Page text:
In accordance with long-standing tradition, campers address counselors and staffers — and vice versa — by their first name, followed by ma’am and sir. The Baskins, then, are Susie Ma’am and Steve Sir. The “Four R’s” — respect, responsibility, reasonable risk and reaching out to others — are emphasized.
“It’s a reminder that we are respectful of all people,” Susie Baskin says. She says she hopes campers leave with a greater appreciation for the possibilities life holds for them.
“We believe that life has meaning and each of us can make a contribution that’s more than just atoms banging against each other,” Steve Baskin says.
No cell phones or digital cameras are allowed; Walkmans and iPods are permitted, but only in cabins, and only if they don’t interfere with bonding. Candy is banned, too.
But the kitchen makes up for that, turning out what nearly every camper dubs “the best cake ever.” Breakfast might be French toast soaked in syrup, or scrambled eggs. And fresh fruit, if you want it. Dinner could be burgers, pasta or chicken, with a salad bar always available.
Afterward, the campers clean up with precision efficiency: Leftover food is scraped onto a slop tray, plates are stacked, unfinished drinks poured out, utensils gathered, tables wiped down, floors swept.
“Camp has a way of making you feel very comfortable very fast,” says counselor Anne Berry, 20, of Austin, who has been coming to Camp Champions for seven years.
After a few days of acclimation, most of the campers don’t even seem to mind the lack of air conditioning in most of the cabins, each of which holds two counselors and 12 campers. Screened windows let the breeze blow in straight off the lake. Without lights, they rely on flashlights after dark.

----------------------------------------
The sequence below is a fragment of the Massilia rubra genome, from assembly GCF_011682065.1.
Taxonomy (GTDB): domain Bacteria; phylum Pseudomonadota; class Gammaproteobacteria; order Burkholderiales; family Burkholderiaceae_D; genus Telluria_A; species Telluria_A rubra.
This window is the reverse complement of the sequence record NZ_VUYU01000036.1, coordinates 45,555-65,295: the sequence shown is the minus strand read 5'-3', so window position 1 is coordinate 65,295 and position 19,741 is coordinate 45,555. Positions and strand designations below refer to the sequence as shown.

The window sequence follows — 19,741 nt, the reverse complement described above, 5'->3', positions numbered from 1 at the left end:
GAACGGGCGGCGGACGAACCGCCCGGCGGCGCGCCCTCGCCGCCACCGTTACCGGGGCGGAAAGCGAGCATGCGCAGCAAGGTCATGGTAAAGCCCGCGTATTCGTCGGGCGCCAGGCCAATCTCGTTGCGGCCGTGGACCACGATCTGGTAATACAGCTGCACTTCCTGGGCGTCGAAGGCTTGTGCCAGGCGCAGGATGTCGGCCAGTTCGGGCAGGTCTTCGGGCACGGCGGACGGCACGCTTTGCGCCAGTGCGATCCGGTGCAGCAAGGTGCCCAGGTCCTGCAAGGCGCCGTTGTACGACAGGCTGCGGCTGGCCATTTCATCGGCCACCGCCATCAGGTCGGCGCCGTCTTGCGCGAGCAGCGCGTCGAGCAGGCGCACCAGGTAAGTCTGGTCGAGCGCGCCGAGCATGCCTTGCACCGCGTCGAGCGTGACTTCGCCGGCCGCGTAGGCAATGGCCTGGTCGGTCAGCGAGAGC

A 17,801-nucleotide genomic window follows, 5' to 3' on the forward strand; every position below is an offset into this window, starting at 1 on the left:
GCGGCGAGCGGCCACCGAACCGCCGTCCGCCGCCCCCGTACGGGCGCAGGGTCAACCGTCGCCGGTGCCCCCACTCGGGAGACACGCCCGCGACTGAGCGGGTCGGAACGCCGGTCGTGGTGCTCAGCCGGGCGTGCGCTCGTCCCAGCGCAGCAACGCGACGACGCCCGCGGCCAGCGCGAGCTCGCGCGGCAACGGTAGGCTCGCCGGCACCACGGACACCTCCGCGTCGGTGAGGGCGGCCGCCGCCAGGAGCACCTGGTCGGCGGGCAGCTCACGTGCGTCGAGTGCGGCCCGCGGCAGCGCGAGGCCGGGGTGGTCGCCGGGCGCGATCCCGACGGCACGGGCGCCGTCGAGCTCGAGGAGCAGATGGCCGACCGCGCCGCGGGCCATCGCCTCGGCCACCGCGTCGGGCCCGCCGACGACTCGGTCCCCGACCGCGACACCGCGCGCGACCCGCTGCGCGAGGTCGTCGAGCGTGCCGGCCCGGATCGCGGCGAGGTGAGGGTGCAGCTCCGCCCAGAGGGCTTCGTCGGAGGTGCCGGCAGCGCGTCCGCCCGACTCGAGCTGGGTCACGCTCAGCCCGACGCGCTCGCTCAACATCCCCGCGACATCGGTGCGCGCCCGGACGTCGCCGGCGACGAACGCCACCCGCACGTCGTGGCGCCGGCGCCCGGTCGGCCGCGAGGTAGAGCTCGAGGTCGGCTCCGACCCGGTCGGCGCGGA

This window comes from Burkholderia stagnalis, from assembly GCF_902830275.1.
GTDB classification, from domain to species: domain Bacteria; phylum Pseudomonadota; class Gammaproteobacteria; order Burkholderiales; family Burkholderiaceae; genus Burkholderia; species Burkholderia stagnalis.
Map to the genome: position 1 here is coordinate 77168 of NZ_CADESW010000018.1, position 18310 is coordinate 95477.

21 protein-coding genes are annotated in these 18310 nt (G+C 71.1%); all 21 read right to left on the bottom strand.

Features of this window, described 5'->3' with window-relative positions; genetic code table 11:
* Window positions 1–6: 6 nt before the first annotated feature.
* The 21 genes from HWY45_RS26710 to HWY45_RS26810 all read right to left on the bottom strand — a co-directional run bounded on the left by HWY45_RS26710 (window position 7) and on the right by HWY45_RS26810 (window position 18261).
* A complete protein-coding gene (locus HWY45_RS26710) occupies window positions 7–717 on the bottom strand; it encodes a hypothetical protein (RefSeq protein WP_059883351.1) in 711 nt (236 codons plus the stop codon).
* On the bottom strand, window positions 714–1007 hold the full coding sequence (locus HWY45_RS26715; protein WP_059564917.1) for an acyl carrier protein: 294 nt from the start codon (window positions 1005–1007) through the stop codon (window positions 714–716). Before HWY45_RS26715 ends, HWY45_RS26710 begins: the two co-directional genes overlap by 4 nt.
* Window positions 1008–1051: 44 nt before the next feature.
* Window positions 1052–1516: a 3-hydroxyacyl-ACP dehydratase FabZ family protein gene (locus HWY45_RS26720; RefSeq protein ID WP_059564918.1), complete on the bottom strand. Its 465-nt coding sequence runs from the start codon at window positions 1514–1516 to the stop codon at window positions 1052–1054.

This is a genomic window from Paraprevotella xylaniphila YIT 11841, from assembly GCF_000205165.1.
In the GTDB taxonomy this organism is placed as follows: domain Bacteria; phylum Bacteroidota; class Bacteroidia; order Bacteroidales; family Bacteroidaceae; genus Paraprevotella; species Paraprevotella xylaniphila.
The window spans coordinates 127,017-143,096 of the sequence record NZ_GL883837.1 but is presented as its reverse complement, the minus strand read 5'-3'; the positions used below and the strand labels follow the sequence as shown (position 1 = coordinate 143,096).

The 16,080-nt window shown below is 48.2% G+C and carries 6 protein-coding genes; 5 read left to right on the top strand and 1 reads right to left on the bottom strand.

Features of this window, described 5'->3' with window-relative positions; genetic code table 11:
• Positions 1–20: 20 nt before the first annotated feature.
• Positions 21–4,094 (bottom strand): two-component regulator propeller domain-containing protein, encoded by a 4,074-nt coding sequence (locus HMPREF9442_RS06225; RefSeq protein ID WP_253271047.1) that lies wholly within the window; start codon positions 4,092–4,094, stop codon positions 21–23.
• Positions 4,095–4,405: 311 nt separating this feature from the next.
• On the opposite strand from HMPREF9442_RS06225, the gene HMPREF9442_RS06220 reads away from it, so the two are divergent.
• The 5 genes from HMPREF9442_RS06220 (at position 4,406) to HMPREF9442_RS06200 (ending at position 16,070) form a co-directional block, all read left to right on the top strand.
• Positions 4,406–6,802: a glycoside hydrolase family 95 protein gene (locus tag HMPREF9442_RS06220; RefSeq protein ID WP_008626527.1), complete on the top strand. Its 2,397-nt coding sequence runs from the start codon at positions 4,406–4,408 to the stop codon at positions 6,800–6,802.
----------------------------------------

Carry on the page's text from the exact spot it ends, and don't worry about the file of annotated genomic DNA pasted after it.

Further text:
“The best part about camp is chilling out in the cabin,” says Sam Hines, 14, of San Antonio, who has six years of camp under his belt.
Another highlight? Themed dances that take place each Wednesday night under the covered basketball court. Last summer, nearly everyone, including the Baskins’ basset hound Fenway, donned yellow for a Mellow Yellow-themed gig. Among the attendees? Two guys dressed in banana costumes, a dancing mustard bottle and someone wearing their mother’s saffron-colored bridesmaid dress from the 1970s. No one seems to be self-conscious, and the whole lemon-colored entourage sings along to Kelly Clarkson’s “Since U Been Gone.”
“Camp gets in their blood,” Susie Baskin says.
Kristen Layton, 21, a counselor from Bastrop, calls Camp Champions a welcome break from reality. “You’re living life to the fullest, but you don’t have a care in the world,” she says.
So what do campers miss about the outside world? “I miss making easy (phone) calls instead of going through the hassle of writing a letter,” says Jordan Goldberg, 13, of San Antonio. Still, he wrote home four times in 2007.
Last summer, flooding that kept Lake LBJ closed for more than a week presented a special challenge to the staff. Counselors got creative, dreaming up games of baby-pool baseball and dizzy bat races to keep the campers happy. They even discovered an unexpected bonus: Campers got to know each other even faster than usual.
“We did a lot of cabin bonding,” says Adam Rindler, 13, of San Antonio. “We kind of got tired of each other, but it was good.”
Pop your head into a cabin or sit down to lunch and keep your ears open, and you’ll hear it all (we did).
On cabin life: “It’s like a big slumber party.”
On cleaning the cabin: “We try and keep it neat, but it doesn’t always work out.”
On relaxing without modern appliances: “I cannot wait to watch TV.”
On, well, camp life: ‘I’m in Cabin 13, and it smells like dead fish out there.”
And this: “I love it so much.”
Ah, summer camp. Wouldn’t it be nice if it could last just a little bit longer?